The digital experience is multifaceted. It encompasses a range of more specialized experiences that influence the people, processes, and technology involved in digital interactions. It is driven by the collaboration of different roles. If the needs of different stakeholders and how they do their jobs aren’t accounted for, the experience is going to suffer.

People need to be in charge. Employees don’t like feeling like they are cogs in a platform. They want to be able direct decisions rather than have decisions imposed on them.

Friction is the enemy of digital experience. A platform that tries to do everything becomes too big to manage. It loses the flexibility to control issues with precision. A gap develops between what people want to do and what they can do.

The packaged solution approach of DXPs imposes constraints on many dimensions of the experience, including the:

  • Authoring experience
  • Developer experience
  • Content experience
  • User experience
  • Customer experience
Experience dimensionDXP drawbacks

Authoring experience

How easily authors can provide the right content

  • DXPs have complex UIs and require extensive training and sometimes specialized roles to simply set up content for publication
  • Rigid templates and complicated publishing processes prevent authors from developing truly customer-centric content

Developer experience

How agilely developers can configure resources to satisfy complex and changing requirements

  • Developers are burdened by the maintenance effort of DXPs and by the difficulties in customizing the DXP’s setup, extending its functionality, and implementing modern frontend frameworks with it

Content experience

How readily delivered content matches what customers need in terms of relevance, precision, and clarity

  • The page-centric architecture of DXPs results in long pages, poorly targeted information, and a longer time-to-locate relevant details

User experience

How effectively the UI design matches user expectations and preferences in terms of ease, speed, and coherence

  • DXPs provide clunky widget-driven frontend UIs that are slow to load in browsers and deliver a disjointed user journey

Customer experience

How seamlessly information and messages support the customer journey across different channels

  • Because DXPs have limited ability to support omnichannel publishing, customers encounter uneven, inconsistent, or missing information as they move between channels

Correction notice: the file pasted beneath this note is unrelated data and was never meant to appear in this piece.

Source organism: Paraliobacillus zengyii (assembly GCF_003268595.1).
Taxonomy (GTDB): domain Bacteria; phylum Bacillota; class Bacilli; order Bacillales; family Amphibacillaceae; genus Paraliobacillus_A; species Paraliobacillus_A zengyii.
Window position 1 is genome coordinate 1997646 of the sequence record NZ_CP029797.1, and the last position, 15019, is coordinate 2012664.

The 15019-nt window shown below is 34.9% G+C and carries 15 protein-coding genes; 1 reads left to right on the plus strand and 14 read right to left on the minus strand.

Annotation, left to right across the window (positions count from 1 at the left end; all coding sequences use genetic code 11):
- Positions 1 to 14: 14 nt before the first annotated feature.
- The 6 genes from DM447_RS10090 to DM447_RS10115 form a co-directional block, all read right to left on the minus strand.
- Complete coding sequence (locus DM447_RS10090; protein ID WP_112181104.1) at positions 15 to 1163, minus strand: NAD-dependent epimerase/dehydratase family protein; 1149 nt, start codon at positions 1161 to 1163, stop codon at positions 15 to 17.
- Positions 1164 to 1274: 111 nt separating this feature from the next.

All these issues conspire to spoil the experience. They limit options, add extra work, and cause delays, resulting in unhappy authors, developers, and customers.

DXPs are relics of the era of individual websites and have strained to keep up with changing needs. Today, enterprises must plan the digital experience in terms of how customers interact with all their products and services across multiple channels. They need options that provide greater breadth and flexibility.

Digital Experience in the Stack

The widespread dissatisfaction with DXPs has led to an alternative approach, broadly referred to as composability.

Instead of buying a monolithic solution, enterprises can assemble their own. They decide the ingredients they need to build the right digital experience for their customers. They stop treating the digital experience as if it were a commodity.

Digital experience is too complex and varied to expect a pre-built solution to adequately address each firm’s unique requirements.  

Enterprises can offer a better experience when they unbundle the capabilities supporting digital interaction, allowing them to choose and configure the best options that are available. Instead of relying on a pre-packaged digital experience platform, they can design their own digital experience stack to provide the interaction capabilities that provide the best possible experience.

You define the experience, not the vendor. When you think about it, why would a vendor know more about the experience that you need to provide to your customers than your organization does? The truth is, DXP vendors don’t understand how good experiences are made – they aren’t experts in digital experience, despite pretenses to the contrary.  

A stack allows you to break free from the hubris of vendors who want to decide how experiences should be constructed.

Your content – what you communicate to customers – will anchor your digital experience. In an experience stack, a headless CMS will provide the foundation of the enterprise’s experience ecosystem. Instead of using a tightly configured platform set up to support a handful of websites, a stack approach plans for how content should support all the products and services offered by an enterprise.

A major benefit of implementing a stack is that enterprises can decouple their content from their UI design and the delivery logic. Content can be reconfigured to address various scenarios without requiring it to be redesigned, as happens with monolithic solutions.

No single tool (or API) is responsible for the digital experience. A stack will distribute responsibility for supporting the digital experience. It removes the expectation that a single tool will necessarily provide everything that would be useful.